Symposia

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ESIL-IHRL Online Symposium: Is There General International Human Rights Law?

In June 2014, we launched the ESIL-IHRL interest group online symposia.  In our first blog post we identified three overarching challenges for researchers of international human rights law. These are resistance to containment as a sub-branch; internal-fragmentation; and interdisciplinary expansion.  We start our symposia with a basic question about international human rights law (a question that cuts through both resistance to contentment as a sub-branch and internal fragmentation): Is there general international human rights law? Any question of general international law queries which international laws attain sufficient generality as to bind all members of the international community. General international law is distinguished from particular international law. The latter only binds a small number of state parties to treaties. Some also argue that there is a third category in between: some norms can be ‘more or less general’. That is they bind a large number of states - including major powers (Oppenheim-Lauterpacht, International Law: A Treatise, Vol. I, 1948, 4-5). Whether one agrees with a definition of general international law…

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Syria and the Law of Humanitarian Intervention (Part II: International Law and the Way Forward)

Editor’s Note: This piece was originally published on Just Security. My first post for Just Security explained why, despite some bungled politics, President Obama’s proposed military action in Syria could have been lawful under U.S. domestic law.  This post discusses why President Obama did not violate international law by threatening to use force in Syria in…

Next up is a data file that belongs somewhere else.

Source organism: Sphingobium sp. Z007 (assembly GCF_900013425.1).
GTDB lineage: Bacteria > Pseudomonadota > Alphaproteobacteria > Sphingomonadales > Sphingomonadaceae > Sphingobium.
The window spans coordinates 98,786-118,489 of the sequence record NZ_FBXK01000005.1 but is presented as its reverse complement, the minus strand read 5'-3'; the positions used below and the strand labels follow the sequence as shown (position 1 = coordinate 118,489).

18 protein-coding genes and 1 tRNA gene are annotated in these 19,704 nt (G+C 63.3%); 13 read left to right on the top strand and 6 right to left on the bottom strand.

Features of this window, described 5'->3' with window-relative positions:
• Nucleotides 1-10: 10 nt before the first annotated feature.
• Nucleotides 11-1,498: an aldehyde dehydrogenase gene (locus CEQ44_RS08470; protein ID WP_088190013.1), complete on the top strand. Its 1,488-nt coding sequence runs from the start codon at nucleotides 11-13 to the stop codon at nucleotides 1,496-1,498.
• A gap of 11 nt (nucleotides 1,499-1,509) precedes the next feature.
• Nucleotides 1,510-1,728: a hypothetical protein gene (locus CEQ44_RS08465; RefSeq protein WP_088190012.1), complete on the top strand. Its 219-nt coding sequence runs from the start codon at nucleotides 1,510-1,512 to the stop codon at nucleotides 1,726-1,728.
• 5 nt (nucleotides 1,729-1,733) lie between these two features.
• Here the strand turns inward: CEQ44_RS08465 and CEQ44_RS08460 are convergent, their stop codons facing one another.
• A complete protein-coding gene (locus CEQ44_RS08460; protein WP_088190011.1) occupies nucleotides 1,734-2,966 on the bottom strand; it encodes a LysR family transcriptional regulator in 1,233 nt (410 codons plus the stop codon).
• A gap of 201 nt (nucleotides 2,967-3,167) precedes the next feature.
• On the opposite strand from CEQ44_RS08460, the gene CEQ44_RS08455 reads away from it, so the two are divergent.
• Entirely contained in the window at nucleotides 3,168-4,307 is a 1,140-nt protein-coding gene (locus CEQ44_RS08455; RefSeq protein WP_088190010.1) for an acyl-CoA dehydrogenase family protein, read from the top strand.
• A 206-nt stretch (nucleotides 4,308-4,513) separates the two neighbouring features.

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Syria and the Law of Humanitarian Intervention (Part I: Political Miscues and U.S. Law)

Harold Hongju Koh is Sterling Professor of International Law at Yale Law School and was Legal Adviser of the U.S. Department of State from 2009 to 2013. Editor's Note: This piece was originally published on Just Security, a new blog with a fantastic team of editors and contributors who will be well…

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Event: Symposium on Unilateral Sanctions

The Hague Center for Law and Arbitration and the Doshisha University Graduate School of Global Studies announce a Symposium on Unilateral Sanctions and International Law: Views on Legitimacy and Consequences, 11 July 2013 at the Asser Institute in The Hague. Details here.

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Symposium on ExtraTerritorial Jurisdiction

One of the topics that will be taught in any basic course on public international law is “Jurisdiction”. By this is meant the jurisdiction of States and as Rosalyn Higgins explains in her book Problems and Process: International Law and How We Use It, questions of State jurisdiction are questions relating to allocation of competence. The question is…

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